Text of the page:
Monday, October 3, 2016

Help! My Halo's Slipping

This little book was on the required reading list for SIM new missionaries who will be serving long-term. As an avid reader, I looked forward to digging in. I found myself alternating crying, laughing, and sighing as I read about the first couple years the author's family spent in Thailand serving with OMF (formerly China Inland Mission.)

I was hooked after the first three chapters! I loved the candid nature of the story the author and would-become wife sensed God's calling to missions during college at Oklahoma University, picked a mission organization, went through the various stages of the application and interviews, sold all their possessions and packed up a few unused wedding presents, said goodbye to family at the jet bridge in the airport, went through language school (at #2 Cluny Road in Singapore, of all places!), and finally made it to Thailand.

I just might have purchased this book for all of my family members and my mentors! I found that Larry Dinkins' words portray the mixed emotions I'm feeling right now much, much better than I can.

Here are a couple of my favorite quotes:

"No experience can prepare you adequately for the mission field." - Introduction

Regarding the necessity of language learning: 
"Those who hope for immediate ministry in a foreign country will be disappointed. Once we asked a veteran nurse what advice she would give to first termers. She said, 'I would have spent much more time listening and understanding the culture and people, and would have been less earnest abut immediate ministry. People will forgive a first termer but are harder on a second termer who should know better.'" - pg 35

Regarding suffering on the mission field:
"The son of Adoniram Judson wrote, 'If we succeed without suffering, it is because others have suffered before us. If we suffer without success, it is that others may succeed after us.'" - pg 44

"...missionaries are made, not born." - pg 57

Regarding the impact of medical missions on church planting: 
"[In Thailand] to become a Christian is to become a social outcast. But as leprosy sufferers are already outcasts, they tend to stand better. Unlike other Thai, they have everythng to gain and lttle to lise by becomng Christians... over fifty percent of the Christians in central Thailand had their first contact with the gospel through medical work." - pg 77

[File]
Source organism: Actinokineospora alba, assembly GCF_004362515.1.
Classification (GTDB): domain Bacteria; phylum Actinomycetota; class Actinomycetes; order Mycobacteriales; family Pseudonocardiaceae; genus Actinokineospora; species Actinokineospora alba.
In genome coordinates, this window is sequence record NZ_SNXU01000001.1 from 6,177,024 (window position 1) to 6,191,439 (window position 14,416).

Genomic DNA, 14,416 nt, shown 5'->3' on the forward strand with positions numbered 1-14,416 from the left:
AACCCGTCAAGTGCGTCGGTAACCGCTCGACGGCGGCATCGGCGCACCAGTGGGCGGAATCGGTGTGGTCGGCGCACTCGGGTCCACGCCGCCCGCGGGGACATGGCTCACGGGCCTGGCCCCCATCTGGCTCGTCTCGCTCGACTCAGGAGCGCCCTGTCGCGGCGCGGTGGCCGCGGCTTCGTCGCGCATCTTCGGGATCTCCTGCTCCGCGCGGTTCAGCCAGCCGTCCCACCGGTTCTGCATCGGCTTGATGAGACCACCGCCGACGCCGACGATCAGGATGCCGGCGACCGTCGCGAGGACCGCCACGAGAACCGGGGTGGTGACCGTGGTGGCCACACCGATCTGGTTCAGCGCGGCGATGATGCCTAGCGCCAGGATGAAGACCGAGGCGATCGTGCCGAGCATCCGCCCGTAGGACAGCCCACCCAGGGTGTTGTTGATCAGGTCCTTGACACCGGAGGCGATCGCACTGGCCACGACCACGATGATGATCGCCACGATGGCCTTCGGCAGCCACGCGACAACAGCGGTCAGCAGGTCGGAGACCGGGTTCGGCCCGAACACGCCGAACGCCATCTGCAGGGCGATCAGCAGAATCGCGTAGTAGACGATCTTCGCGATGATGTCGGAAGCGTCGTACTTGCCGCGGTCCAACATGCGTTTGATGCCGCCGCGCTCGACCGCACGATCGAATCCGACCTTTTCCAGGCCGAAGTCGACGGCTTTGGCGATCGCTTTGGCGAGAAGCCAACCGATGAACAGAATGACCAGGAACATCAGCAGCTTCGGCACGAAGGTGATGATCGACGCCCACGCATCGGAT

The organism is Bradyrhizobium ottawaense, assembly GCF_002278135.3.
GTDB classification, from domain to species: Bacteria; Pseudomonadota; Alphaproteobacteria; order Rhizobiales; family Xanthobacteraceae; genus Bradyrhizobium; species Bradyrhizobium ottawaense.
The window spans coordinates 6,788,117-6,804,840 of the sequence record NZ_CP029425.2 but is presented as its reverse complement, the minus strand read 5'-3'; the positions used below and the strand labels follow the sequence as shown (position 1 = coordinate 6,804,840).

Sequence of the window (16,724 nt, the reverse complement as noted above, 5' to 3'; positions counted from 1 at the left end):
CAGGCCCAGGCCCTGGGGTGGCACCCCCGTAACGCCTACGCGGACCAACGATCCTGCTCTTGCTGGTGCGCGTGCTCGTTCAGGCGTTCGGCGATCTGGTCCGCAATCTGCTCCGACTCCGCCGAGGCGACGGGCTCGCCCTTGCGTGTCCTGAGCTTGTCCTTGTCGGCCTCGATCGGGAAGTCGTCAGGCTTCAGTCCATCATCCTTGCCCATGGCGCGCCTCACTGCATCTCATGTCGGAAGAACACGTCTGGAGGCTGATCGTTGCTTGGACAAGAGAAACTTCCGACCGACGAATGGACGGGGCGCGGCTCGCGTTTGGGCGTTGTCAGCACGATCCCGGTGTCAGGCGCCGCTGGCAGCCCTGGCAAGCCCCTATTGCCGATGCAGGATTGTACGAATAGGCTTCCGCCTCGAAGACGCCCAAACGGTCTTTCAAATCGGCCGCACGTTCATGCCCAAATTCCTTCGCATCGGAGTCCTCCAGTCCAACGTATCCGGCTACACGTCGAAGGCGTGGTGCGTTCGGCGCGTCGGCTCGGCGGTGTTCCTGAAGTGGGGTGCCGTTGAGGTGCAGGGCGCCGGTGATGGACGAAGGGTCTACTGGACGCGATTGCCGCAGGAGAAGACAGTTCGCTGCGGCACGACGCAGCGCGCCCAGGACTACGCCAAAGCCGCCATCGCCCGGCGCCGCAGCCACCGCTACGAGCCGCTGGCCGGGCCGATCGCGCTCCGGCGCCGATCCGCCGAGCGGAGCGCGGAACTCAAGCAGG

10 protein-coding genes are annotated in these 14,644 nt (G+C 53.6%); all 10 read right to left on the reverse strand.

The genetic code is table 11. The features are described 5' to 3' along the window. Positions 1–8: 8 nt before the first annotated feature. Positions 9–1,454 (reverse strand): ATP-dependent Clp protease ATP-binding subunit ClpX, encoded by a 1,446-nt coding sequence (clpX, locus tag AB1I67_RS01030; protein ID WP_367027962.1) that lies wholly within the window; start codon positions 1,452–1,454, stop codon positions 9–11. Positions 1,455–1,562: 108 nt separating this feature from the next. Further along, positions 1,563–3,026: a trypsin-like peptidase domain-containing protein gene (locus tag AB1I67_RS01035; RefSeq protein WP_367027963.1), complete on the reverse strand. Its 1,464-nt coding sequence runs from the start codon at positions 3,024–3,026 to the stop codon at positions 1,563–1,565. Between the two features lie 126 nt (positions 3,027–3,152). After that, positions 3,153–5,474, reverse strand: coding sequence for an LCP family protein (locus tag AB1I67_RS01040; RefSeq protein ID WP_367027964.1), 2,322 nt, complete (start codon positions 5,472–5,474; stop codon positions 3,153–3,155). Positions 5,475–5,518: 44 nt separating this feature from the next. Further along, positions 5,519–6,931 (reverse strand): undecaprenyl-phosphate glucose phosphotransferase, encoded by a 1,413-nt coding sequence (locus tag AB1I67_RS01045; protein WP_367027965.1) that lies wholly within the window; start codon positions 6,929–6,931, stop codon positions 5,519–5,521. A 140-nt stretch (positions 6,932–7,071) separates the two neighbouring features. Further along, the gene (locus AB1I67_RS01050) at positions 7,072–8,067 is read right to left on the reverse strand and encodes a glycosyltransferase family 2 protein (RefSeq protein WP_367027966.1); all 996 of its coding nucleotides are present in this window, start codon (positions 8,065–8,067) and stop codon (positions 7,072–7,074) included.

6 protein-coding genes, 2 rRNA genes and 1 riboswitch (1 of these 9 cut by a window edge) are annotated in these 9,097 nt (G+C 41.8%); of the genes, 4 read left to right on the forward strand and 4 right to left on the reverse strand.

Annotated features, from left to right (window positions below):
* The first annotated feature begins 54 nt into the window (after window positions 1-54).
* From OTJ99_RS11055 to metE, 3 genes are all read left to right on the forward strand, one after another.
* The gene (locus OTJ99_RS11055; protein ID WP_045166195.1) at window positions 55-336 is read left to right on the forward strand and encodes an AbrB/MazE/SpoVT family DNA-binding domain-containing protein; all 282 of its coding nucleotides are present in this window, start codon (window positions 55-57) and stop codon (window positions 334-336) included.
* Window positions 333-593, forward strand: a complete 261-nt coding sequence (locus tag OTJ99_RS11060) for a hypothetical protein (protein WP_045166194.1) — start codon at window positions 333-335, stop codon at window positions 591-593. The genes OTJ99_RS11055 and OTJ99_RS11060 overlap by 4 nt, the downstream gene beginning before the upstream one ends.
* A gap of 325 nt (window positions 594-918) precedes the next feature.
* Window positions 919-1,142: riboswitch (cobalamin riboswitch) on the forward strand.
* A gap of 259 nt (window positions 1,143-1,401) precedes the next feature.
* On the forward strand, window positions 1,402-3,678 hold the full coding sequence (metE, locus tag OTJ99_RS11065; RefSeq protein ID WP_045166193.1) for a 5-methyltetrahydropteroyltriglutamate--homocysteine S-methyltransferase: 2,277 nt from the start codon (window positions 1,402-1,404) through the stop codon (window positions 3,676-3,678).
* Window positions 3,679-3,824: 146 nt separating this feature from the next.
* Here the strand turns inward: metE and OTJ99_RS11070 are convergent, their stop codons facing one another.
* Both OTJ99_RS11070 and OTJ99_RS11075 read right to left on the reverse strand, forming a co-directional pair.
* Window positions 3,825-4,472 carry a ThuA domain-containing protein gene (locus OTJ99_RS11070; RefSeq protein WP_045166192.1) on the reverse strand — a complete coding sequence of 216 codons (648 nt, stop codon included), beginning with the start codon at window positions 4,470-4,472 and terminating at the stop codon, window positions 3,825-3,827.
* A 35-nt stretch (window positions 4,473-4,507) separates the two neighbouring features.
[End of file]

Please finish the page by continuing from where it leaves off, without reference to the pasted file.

Regarding the first months on the field: 
"I am convinced... that Satan attempts more in that first year or so of acclimatization  in a foreign country that ever after."--Doug Abrahams & "It is the love of Christ that constrains us, There is no other motivation for missionary service that is going to survive the blows of even the first year."--Elisabeth Elliot - pg 83

Regarding stress and culture shock: 
"During difficult times [my wife] was fond of quoting out loud, 'For this I have Jesus...for this I have Jesus...' At times of stress it was also helpful to reconfirm God's call." - pg 102

Regarding identifying with the local people:
"How far do we identify? As far as it takes to communicate Christ clearly!... Elimate the unneccesarry, minimize on the differences, capitalize on the similarities." - pg 136

"I have observed that those missionaries who are unable to laugh at themselves or giggle along with others don't usually last." - pg 149

"Missionaries have no hidden halos." - pg 157

"The field must work on the missionary before the missionary can work on the field." - pg 158

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